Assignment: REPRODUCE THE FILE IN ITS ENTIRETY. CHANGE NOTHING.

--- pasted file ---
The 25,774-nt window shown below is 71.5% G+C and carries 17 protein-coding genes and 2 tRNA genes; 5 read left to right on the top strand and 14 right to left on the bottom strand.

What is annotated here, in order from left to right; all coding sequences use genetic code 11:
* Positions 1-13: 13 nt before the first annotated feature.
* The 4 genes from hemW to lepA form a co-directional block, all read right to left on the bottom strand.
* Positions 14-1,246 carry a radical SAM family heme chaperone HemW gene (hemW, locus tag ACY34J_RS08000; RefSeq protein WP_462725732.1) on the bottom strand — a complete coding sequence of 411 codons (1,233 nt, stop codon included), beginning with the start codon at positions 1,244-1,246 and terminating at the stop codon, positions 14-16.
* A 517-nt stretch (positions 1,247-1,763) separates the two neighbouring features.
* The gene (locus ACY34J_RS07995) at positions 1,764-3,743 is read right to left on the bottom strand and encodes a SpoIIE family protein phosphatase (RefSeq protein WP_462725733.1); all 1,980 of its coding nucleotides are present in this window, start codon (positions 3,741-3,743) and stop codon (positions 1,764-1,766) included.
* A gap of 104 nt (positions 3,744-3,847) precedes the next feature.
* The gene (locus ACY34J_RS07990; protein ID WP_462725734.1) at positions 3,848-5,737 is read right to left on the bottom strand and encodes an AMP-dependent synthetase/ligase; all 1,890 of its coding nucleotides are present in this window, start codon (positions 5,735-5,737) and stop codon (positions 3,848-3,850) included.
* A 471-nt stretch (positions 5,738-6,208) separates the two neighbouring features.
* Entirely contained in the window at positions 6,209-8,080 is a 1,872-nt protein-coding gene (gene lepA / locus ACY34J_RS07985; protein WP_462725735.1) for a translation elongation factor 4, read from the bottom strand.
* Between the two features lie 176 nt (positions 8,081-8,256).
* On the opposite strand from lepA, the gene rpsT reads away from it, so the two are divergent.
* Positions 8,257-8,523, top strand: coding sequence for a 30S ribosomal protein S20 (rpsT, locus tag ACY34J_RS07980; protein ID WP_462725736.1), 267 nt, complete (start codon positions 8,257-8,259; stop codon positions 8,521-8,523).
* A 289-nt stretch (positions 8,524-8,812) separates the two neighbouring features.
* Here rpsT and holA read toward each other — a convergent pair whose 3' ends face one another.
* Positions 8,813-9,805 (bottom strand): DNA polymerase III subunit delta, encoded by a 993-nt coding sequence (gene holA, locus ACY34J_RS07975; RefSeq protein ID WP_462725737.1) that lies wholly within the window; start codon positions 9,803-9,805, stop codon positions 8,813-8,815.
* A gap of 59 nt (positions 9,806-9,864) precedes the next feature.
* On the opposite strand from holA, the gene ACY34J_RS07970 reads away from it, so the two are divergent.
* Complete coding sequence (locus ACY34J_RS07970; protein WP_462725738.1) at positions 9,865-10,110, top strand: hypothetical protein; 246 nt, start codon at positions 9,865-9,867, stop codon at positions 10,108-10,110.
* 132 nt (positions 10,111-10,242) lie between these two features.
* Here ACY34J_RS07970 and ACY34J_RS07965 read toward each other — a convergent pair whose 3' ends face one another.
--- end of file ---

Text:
The 25,774-nt window shown below is 71.5% G+C and carries 17 protein-coding genes and 2 tRNA genes; 5 read left to right on the top strand and 14 right to left on the bottom strand.

What is annotated here, in order from left to right; all coding sequences use genetic code 11:
* Positions 1-13: 13 nt before the first annotated feature.
* The 4 genes from hemW to lepA form a co-directional block, all read right to left on the bottom strand.
* Positions 14-1,246 carry a radical SAM family heme chaperone HemW gene (hemW, locus tag ACY34J_RS08000; RefSeq protein WP_462725732.1) on the bottom strand — a complete coding sequence of 411 codons (1,233 nt, stop codon included), beginning with the start codon at positions 1,244-1,246 and terminating at the stop codon, positions 14-16.
* A 517-nt stretch (positions 1,247-1,763) separates the two neighbouring features.
* The gene (locus ACY34J_RS07995) at positions 1,764-3,743 is read right to left on the bottom strand and encodes a SpoIIE family protein phosphatase (RefSeq protein WP_462725733.1); all 1,980 of its coding nucleotides are present in this window, start codon (positions 3,741-3,743) and stop codon (positions 1,764-1,766) included.
* A gap of 104 nt (positions 3,744-3,847) precedes the next feature.
* The gene (locus ACY34J_RS07990; protein ID WP_462725734.1) at positions 3,848-5,737 is read right to left on the bottom strand and encodes an AMP-dependent synthetase/ligase; all 1,890 of its coding nucleotides are present in this window, start codon (positions 5,735-5,737) and stop codon (positions 3,848-3,850) included.
* A 471-nt stretch (positions 5,738-6,208) separates the two neighbouring features.
* Entirely contained in the window at positions 6,209-8,080 is a 1,872-nt protein-coding gene (gene lepA / locus ACY34J_RS07985; protein WP_462725735.1) for a translation elongation factor 4, read from the bottom strand.
* Between the two features lie 176 nt (positions 8,081-8,256).
* On the opposite strand from lepA, the gene rpsT reads away from it, so the two are divergent.
* Positions 8,257-8,523, top strand: coding sequence for a 30S ribosomal protein S20 (rpsT, locus tag ACY34J_RS07980; protein ID WP_462725736.1), 267 nt, complete (start codon positions 8,257-8,259; stop codon positions 8,521-8,523).
* A 289-nt stretch (positions 8,524-8,812) separates the two neighbouring features.
* Here rpsT and holA read toward each other — a convergent pair whose 3' ends face one another.
* Positions 8,813-9,805 (bottom strand): DNA polymerase III subunit delta, encoded by a 993-nt coding sequence (gene holA, locus ACY34J_RS07975; RefSeq protein ID WP_462725737.1) that lies wholly within the window; start codon positions 9,803-9,805, stop codon positions 8,813-8,815.
* A gap of 59 nt (positions 9,806-9,864) precedes the next feature.
* On the opposite strand from holA, the gene ACY34J_RS07970 reads away from it, so the two are divergent.
* Complete coding sequence (locus ACY34J_RS07970; protein WP_462725738.1) at positions 9,865-10,110, top strand: hypothetical protein; 246 nt, start codon at positions 9,865-9,867, stop codon at positions 10,108-10,110.
* 132 nt (positions 10,111-10,242) lie between these two features.
* Here ACY34J_RS07970 and ACY34J_RS07965 read toward each other — a convergent pair whose 3' ends face one another.